Mother’s Day — it’s complicated

Dear President Trump,

How was Mother’s Day for your family? I hope you and Barron showed Melania a nice time today.

It’s been kind of a mixed Mother’s Day weekend for us. Honestly, no matter what’s happening, it’s always a little hard because our son’s death hovers in the background every year. There was an NPR piece this week reporting on the US’s tremendously high maternal mortality rate and the fact that for every maternal death, 70 other women come close to dying in and around childbirth. I’ve told you before about how close I came to dying and the horrible situation we faced when it was clear I couldn’t stay pregnant long enough for him to survive and every minute I remained pregnant endangered me. You’d think I would avoid reading articles like that, but it’s sort of like a moth to flame – I can’t not read them.

I’ve got a couple of take homes for you from all this. First, it is clear I was fortunate to have on the ball doctors, to be white and have decent health insurance, and to have two physicians in the family who swooped in and communicated with the medical staff. If I’d been sent home from my check-up when the blood pressure spike was detected it’s very likely I wouldn’t be here typing to you now. Second, these sorts of articles only seem to be able to deal with one side or the other of birth tragedies. We either hear about maternal or infant deaths and close calls. All the babies of the women profiled in the NPR article who had a close call survived. So far I’ve not seen any articles that describe situations like ours where the child doesn’t make it and the mother barely does, let alone when an emergency decision to terminate the pregnancy had to be made. Third, I want to commend NPR for pulling forward how so very many maternal deaths and close calls could be prevented if medical providers actually listened to mothers and took their concerns about strange or scary symptoms seriously.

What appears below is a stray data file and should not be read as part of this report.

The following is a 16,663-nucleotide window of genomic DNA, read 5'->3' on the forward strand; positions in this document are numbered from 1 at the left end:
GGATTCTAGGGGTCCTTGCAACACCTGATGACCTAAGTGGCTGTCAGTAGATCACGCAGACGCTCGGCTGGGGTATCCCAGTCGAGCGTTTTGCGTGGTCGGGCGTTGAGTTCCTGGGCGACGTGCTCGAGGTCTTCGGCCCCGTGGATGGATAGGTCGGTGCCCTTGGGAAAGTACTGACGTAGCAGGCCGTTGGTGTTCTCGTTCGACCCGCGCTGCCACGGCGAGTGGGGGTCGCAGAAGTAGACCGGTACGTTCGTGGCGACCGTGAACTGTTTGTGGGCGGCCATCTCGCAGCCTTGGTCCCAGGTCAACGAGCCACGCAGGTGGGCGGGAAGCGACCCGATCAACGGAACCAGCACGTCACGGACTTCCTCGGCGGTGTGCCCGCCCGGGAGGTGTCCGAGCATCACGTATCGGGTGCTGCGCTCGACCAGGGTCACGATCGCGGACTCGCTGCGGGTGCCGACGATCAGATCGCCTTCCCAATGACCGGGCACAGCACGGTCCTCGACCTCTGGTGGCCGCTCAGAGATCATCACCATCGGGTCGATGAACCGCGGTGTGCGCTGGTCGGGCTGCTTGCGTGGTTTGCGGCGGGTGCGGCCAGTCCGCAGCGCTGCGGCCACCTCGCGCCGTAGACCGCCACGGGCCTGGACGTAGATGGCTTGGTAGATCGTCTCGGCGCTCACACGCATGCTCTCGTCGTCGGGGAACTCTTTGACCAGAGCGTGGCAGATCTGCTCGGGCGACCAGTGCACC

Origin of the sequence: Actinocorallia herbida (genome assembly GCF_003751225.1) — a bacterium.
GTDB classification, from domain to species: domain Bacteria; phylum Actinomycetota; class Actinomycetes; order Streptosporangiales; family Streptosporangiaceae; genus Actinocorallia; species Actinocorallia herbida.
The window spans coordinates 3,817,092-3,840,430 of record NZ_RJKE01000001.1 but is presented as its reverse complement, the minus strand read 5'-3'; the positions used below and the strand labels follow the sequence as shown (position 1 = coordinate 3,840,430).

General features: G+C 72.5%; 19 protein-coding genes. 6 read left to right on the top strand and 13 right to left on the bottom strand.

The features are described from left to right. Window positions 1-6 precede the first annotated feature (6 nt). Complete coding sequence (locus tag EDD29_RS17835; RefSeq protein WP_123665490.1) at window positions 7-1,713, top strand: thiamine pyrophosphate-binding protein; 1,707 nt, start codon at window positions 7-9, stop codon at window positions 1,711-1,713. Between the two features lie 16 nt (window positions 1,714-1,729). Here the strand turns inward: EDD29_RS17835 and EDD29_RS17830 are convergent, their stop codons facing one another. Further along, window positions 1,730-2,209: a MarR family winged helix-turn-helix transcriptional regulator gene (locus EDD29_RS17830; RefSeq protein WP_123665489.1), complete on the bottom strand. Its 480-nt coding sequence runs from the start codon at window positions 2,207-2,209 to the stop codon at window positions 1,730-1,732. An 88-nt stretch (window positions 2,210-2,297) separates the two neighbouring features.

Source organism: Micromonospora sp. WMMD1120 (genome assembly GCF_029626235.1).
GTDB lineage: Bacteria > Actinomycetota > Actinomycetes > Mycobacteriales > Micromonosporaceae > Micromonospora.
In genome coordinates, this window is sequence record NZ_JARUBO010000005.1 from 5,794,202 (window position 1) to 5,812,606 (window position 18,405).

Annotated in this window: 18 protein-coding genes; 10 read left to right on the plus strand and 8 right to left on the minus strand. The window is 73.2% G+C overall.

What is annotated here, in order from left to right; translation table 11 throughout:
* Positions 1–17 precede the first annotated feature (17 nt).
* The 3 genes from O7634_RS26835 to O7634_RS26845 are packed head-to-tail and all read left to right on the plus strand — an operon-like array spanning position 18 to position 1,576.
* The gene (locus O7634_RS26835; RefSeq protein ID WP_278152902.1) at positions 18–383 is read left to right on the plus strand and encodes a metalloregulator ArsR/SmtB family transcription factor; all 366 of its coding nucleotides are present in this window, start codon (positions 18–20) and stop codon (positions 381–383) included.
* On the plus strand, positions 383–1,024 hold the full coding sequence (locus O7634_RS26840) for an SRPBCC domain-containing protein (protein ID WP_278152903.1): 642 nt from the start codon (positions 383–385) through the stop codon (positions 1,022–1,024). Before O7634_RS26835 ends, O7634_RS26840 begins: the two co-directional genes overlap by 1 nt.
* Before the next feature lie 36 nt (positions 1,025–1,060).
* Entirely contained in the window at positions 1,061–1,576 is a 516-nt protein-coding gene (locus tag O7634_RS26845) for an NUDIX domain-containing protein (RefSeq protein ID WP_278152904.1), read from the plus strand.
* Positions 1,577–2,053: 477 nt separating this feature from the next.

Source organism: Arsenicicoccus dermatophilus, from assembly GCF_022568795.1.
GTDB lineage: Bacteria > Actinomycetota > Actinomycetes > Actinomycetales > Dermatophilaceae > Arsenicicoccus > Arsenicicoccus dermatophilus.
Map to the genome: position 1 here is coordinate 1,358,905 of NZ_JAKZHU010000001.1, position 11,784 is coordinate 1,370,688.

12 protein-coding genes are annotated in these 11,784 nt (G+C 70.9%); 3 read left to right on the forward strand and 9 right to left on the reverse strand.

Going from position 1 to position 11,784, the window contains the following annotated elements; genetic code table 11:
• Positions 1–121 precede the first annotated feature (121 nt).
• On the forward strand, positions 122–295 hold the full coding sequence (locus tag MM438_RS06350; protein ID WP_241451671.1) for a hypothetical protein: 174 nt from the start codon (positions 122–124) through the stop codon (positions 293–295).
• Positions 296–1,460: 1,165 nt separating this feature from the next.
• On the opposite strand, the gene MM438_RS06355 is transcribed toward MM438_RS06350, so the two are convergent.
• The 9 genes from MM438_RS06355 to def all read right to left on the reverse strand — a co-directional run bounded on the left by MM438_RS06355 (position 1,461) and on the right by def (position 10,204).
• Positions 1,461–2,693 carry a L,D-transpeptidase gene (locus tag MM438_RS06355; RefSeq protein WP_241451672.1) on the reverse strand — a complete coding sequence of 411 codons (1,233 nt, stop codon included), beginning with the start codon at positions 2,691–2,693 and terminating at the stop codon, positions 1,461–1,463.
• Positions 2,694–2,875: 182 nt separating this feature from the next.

Before closing, I want to let you know that today our daughter brought us flowers and a balloon (inexplicably, ironically, an “It’s a Boy!” balloon) and it was like the sun broke through the clouds. I’m so grateful.

May we be safe to carry and bear children.
May we be happy to listen to women and trust that we know what we are talking about.
May we all be mama bears when it comes to every child’s health.
May we make big enough spaces in our hearts to see that each one of us are precious, unique, invaluable.

Tracy Simpson

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